A review of this week’s Atlanta, “The Old Man and the Tree,” coming up just as soon as I make sure Doja Cat isn’t doing the same thing…
Late in “The Old Man and the Tree,” Darius gets into a philosophical discussion with one of the few other nonwhite guests at the fancy house party our heroes are attending during a tour stop in London. Darius is confused as to why so many of the party’s performatively woke white guests are so quick to accuse others — in this case, MK, another of the party’s few nonwhite guests — of racism, since his understanding is that in England, race matters much less than class. His new friend notes the difficulty in separating racism from capitalism in any locale, leading Darius to recognize that something (say, whiteness) can only have value if something else (say, Blackness) has less value. From there, the conversation meanders into a more ephemeral discussion of whether Taco Bell can be absolved of racism because it serves Pepsi products rather than Coke.
Together, these different parts of the conversation capture the larger spirit of the episode, which features some characters so aggressively searching for racism that they wind up lashing out at another minority; Earn being torn between helping a white friend or a Black stranger; and Al getting in over his head with the party’s wealthy white host, the South African-born Fernando. Oh, and the house has its own built-in fast food restaurant — from a chain, Nando’s, that serves Coke products. When you are Black and traveling through a majority white country, race is always going to be an issue, even in the fairly absurd contexts present throughout most of “The Old Man and the Tree.”
The episode opens with the main foursome walking through London to the party, with Earn explaining that Fernando might be able to invest in Al and Darius’ old Bud of the Month Club business idea. Al and Darius begin doing caricatured white-guy voices, and when Earn tries, they joke that this is just what he sounds like all the time. (Princeton dropout Earn has generally been better and more comfortable with code-switching than his cousin.) But even as they’re enjoying a carefree walk on the way to what sounds like a fun party, we see a white woman peering suspiciously at them through her window curtain and placing a call — no doubt to the local authorities.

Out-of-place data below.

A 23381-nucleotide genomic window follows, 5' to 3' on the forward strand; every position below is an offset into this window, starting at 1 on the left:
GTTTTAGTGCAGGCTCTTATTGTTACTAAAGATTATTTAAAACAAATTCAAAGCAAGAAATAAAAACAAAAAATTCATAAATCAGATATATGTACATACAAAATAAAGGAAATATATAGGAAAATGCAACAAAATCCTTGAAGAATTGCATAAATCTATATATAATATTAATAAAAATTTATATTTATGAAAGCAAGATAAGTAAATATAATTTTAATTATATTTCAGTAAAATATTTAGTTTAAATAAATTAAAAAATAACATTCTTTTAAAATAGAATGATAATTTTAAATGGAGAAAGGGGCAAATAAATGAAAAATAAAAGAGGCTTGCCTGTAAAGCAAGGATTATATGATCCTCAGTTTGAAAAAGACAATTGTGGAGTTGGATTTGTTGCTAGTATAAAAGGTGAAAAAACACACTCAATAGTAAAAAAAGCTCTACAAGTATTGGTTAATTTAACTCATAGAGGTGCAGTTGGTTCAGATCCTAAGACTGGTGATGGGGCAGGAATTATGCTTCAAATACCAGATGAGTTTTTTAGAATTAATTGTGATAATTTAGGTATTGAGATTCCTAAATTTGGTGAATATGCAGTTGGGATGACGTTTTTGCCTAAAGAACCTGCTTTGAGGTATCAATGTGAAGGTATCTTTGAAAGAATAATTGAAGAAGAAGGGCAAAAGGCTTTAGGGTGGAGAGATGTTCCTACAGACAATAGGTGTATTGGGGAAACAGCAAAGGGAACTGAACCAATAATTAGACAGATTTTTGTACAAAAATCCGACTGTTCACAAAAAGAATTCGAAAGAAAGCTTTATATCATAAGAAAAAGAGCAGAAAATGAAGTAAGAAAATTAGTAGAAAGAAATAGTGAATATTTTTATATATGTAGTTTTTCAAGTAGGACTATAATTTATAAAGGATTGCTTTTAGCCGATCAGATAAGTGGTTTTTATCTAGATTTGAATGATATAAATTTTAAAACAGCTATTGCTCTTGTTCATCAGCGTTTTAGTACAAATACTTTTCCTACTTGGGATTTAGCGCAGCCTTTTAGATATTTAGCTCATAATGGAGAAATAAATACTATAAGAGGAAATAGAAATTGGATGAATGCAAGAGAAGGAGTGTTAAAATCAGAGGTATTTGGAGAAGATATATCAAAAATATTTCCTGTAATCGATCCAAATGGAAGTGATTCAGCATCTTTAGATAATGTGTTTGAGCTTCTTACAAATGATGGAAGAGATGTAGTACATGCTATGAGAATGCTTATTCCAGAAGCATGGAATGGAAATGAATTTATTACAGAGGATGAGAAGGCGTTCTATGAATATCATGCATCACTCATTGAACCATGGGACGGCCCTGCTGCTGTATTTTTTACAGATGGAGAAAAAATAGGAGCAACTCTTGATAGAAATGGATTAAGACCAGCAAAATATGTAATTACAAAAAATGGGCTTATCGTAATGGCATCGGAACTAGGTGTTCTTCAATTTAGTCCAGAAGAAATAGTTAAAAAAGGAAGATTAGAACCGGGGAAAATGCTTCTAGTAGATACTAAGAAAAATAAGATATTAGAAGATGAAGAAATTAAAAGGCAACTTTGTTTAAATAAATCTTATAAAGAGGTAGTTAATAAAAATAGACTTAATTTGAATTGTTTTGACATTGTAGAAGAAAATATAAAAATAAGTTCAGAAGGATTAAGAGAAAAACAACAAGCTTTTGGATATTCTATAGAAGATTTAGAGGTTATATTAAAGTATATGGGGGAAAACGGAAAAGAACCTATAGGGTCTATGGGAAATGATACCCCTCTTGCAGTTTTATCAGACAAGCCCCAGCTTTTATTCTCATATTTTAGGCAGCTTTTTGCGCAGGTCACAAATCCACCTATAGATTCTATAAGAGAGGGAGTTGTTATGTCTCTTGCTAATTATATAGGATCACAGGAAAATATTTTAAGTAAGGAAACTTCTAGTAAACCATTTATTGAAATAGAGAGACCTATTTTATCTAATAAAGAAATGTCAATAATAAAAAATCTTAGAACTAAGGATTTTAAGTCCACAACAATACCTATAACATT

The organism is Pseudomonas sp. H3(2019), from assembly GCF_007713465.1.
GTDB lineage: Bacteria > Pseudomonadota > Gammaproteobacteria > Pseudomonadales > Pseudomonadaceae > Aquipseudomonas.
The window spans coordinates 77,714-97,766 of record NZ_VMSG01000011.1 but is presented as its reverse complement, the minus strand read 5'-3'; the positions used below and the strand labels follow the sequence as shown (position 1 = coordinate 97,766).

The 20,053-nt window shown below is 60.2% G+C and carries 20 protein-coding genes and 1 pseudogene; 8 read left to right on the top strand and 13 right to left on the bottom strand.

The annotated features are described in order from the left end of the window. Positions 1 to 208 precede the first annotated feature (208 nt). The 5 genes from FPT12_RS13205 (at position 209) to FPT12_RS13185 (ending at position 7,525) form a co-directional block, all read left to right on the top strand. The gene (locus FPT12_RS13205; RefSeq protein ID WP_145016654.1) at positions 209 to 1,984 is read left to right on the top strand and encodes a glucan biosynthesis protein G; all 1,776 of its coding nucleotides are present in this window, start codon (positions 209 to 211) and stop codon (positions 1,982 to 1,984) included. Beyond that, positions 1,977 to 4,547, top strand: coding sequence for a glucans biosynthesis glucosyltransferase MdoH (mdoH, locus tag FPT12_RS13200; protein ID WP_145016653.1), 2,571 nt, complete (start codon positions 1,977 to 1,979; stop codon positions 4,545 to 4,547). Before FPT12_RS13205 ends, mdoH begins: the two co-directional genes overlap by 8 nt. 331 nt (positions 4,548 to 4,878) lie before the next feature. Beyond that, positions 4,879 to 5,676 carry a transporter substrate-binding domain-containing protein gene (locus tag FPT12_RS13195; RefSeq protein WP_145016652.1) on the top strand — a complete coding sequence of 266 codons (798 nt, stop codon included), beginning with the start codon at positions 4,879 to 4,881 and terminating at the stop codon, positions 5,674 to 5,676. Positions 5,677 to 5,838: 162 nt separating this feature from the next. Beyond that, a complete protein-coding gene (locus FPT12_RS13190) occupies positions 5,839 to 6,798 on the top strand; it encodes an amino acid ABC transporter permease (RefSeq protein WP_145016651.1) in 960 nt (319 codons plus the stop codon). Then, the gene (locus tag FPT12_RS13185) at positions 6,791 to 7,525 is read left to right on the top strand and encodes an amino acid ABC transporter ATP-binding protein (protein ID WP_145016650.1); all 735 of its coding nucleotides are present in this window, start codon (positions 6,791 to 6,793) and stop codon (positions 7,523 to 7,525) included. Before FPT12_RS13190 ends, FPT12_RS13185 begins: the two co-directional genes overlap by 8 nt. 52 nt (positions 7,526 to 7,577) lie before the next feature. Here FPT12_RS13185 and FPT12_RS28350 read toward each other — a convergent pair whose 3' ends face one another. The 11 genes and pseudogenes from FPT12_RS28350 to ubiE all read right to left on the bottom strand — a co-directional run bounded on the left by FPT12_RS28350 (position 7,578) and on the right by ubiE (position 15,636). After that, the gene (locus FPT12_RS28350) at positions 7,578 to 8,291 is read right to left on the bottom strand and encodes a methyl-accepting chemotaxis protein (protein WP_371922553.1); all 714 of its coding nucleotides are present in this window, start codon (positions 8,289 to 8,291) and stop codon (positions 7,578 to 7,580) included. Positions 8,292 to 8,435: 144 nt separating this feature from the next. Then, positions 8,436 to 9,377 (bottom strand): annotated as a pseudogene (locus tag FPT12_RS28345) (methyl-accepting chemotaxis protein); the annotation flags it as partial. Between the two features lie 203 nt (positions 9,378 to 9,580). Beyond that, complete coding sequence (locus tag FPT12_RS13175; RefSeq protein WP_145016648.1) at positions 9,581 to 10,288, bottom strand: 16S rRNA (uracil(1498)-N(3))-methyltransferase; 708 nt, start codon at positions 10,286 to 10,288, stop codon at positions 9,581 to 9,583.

The rest of the episode takes place in and around Fernando’s palace, which is cleverly disguised behind the facade of a shabby, trash-strewn “decoy house.” It would seem wildly over the top if we did not know that people like Elon Musk exist. Although in lieu of a rocket launchpad, Fernando’s hideaway is built around a tree. It is not a particularly extraordinary tree to Al’s eyes, but Fernando explains that it is one of the oldest trees in London. And he clearly feels an attachment to things that are old, given that his fortune originates from his family having founded the First Bank of Cape Town.
But we’ll get back to the family bank. The main characters largely split up at the party. Darius gets trapped with Socks (not spelled Sox, despite everyone’s assumption), an overeager white ally type who takes great offense to MK’s remark about Black men being attracted to Asian women, even though Darius himself was never troubled by it. Because Darius is one of the most chill characters in television history, LaKeith Stanfield is rarely called upon to play discomfort or dismay in the role — that’s usually Brian Tyree Henry’s job, and occasionally Donald Glover’s — but he amusingly answers that call here as the situation escalates and escalates, no matter how much Darius tries to correct the record or simply escape.